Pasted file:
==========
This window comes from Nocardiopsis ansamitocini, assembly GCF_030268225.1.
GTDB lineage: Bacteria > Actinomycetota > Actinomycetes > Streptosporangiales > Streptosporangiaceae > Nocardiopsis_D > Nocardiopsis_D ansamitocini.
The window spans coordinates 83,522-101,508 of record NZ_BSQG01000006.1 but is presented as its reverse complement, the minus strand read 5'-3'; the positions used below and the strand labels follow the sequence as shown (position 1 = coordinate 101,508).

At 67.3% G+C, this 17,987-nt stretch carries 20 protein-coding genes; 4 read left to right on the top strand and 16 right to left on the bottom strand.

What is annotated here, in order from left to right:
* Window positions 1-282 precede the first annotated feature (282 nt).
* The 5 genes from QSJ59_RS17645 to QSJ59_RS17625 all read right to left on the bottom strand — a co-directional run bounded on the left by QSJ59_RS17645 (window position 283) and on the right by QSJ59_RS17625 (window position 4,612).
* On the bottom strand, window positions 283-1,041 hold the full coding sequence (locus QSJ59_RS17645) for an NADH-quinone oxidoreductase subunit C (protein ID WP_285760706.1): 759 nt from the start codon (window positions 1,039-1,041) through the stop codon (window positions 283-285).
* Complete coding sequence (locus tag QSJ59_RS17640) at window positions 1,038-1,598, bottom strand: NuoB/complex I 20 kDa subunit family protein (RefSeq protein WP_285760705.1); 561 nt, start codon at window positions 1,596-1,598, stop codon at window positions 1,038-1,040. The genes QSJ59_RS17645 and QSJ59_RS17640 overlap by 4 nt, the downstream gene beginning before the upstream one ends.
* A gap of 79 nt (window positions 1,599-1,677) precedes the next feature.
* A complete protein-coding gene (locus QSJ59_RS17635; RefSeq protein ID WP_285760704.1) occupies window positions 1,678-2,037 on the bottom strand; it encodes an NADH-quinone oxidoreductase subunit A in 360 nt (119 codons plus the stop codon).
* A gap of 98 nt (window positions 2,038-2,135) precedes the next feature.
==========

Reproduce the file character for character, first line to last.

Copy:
This window comes from Nocardiopsis ansamitocini, assembly GCF_030268225.1.
GTDB lineage: Bacteria > Actinomycetota > Actinomycetes > Streptosporangiales > Streptosporangiaceae > Nocardiopsis_D > Nocardiopsis_D ansamitocini.
The window spans coordinates 83,522-101,508 of record NZ_BSQG01000006.1 but is presented as its reverse complement, the minus strand read 5'-3'; the positions used below and the strand labels follow the sequence as shown (position 1 = coordinate 101,508).

At 67.3% G+C, this 17,987-nt stretch carries 20 protein-coding genes; 4 read left to right on the top strand and 16 right to left on the bottom strand.

What is annotated here, in order from left to right:
* Window positions 1-282 precede the first annotated feature (282 nt).
* The 5 genes from QSJ59_RS17645 to QSJ59_RS17625 all read right to left on the bottom strand — a co-directional run bounded on the left by QSJ59_RS17645 (window position 283) and on the right by QSJ59_RS17625 (window position 4,612).
* On the bottom strand, window positions 283-1,041 hold the full coding sequence (locus QSJ59_RS17645) for an NADH-quinone oxidoreductase subunit C (protein ID WP_285760706.1): 759 nt from the start codon (window positions 1,039-1,041) through the stop codon (window positions 283-285).
* Complete coding sequence (locus tag QSJ59_RS17640) at window positions 1,038-1,598, bottom strand: NuoB/complex I 20 kDa subunit family protein (RefSeq protein WP_285760705.1); 561 nt, start codon at window positions 1,596-1,598, stop codon at window positions 1,038-1,040. The genes QSJ59_RS17645 and QSJ59_RS17640 overlap by 4 nt, the downstream gene beginning before the upstream one ends.
* A gap of 79 nt (window positions 1,599-1,677) precedes the next feature.
* A complete protein-coding gene (locus QSJ59_RS17635; RefSeq protein ID WP_285760704.1) occupies window positions 1,678-2,037 on the bottom strand; it encodes an NADH-quinone oxidoreductase subunit A in 360 nt (119 codons plus the stop codon).
* A gap of 98 nt (window positions 2,038-2,135) precedes the next feature.